EDMONTON — After taking time to list off her accomplishments in her 2 1/2 years as Alberta premier, Alison Redford stood with a grim smile Wednesday and announced her resignation.
Redford has been struggling to deal with unrest in her Progressive Conservative caucus over her leadership style and questionable expenses.
Her resignation will be effective Sunday, although she will continue to sit as a member of the legislature. The party said it will meet Monday to decide what steps it will take next.
“Quite simply, I am not prepared to allow party and caucus infighting to get in the way,” Redford told supporters gathered in the legislature rotunda. “I’ve given my heart and soul to this province, every minute for the last 2 1/2 years.”
She barely paused her quickly delivered statement, even as a lone supporter in the distance chanted “Al-i-son, Al-i-son!” but the stiff facade finally crumbled and her voice wavered as she thanked the volunteers who had helped get her elected, as well as her constituents.
Redford could not weather weeks of revelations of lavish spending by herself and her government.
It began when it surfaced that she had spent $45,000 on first-class air tickets and a government plane to go to Nelson Mandela’s funeral in South Africa.
Other revelations fell like hammer blows: Redford using government planes for a vacation; to fly her daughter and her daughter’s friends around; to go to a family funeral in Vancouver.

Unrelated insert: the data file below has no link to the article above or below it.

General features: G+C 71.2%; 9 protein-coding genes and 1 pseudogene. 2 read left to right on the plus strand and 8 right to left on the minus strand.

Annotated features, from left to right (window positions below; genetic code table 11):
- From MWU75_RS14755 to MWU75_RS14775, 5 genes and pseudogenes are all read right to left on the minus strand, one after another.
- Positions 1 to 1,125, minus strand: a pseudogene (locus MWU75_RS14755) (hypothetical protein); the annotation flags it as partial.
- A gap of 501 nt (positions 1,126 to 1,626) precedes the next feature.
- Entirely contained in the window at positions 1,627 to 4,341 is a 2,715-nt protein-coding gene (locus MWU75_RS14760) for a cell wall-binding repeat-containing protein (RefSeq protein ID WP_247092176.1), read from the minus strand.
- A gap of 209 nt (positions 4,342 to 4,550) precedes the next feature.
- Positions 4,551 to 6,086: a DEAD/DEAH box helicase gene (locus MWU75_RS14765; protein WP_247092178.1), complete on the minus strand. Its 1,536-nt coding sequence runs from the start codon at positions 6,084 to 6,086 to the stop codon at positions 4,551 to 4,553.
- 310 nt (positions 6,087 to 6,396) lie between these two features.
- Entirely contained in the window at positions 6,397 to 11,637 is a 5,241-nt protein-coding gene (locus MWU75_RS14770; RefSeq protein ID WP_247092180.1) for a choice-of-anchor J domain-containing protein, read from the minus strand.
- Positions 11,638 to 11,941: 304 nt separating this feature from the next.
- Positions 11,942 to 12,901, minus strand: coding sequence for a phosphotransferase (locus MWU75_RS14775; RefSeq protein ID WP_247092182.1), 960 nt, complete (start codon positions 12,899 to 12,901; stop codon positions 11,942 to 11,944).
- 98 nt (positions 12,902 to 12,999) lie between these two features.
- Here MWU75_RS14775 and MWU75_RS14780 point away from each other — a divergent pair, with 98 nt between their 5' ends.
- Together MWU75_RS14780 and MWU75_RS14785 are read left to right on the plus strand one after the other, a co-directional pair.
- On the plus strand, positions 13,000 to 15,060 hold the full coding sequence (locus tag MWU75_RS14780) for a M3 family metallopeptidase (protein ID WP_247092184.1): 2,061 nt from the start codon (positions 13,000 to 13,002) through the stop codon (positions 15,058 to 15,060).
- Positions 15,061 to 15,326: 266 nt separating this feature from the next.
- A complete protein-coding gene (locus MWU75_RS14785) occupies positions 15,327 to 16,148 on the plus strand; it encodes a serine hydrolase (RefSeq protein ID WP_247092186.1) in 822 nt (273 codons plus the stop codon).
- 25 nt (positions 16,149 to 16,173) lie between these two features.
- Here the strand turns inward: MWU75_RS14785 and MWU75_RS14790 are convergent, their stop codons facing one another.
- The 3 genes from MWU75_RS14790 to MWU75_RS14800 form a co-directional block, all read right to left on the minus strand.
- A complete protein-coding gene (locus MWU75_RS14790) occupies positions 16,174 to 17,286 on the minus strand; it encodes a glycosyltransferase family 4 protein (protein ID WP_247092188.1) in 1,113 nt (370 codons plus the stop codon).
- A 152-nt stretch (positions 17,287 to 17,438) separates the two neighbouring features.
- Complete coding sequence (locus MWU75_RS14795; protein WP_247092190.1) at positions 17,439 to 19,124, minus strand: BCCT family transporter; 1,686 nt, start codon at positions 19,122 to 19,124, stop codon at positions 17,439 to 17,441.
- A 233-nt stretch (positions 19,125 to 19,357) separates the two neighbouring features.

Newly released salary details showed six-figure salaries for Redford’s inner circle, including $316,000 for her chief of staff, Farouk Adatia. By comparison, U.S. President Barack Obama’s chief of staff makes $172,000.
There were calls for Redford to repay the money for the South Africa trip. She only did so after tensions within her caucus spilled into the public realm.
Last week, things went from bad to worse when Redford’s character came into question.
Calgary backbencher Len Webber quit the Tory caucus, saying he could no longer stomach Redford’s temper tantrums and abuse of subordinates. She wasn’t a “nice lady,” he said.
On the weekend, Redford was taken to task by Progressive Conservative party executives in a closed-door meeting. They emerged to say Redford would be given an unspecified “work plan” to follow.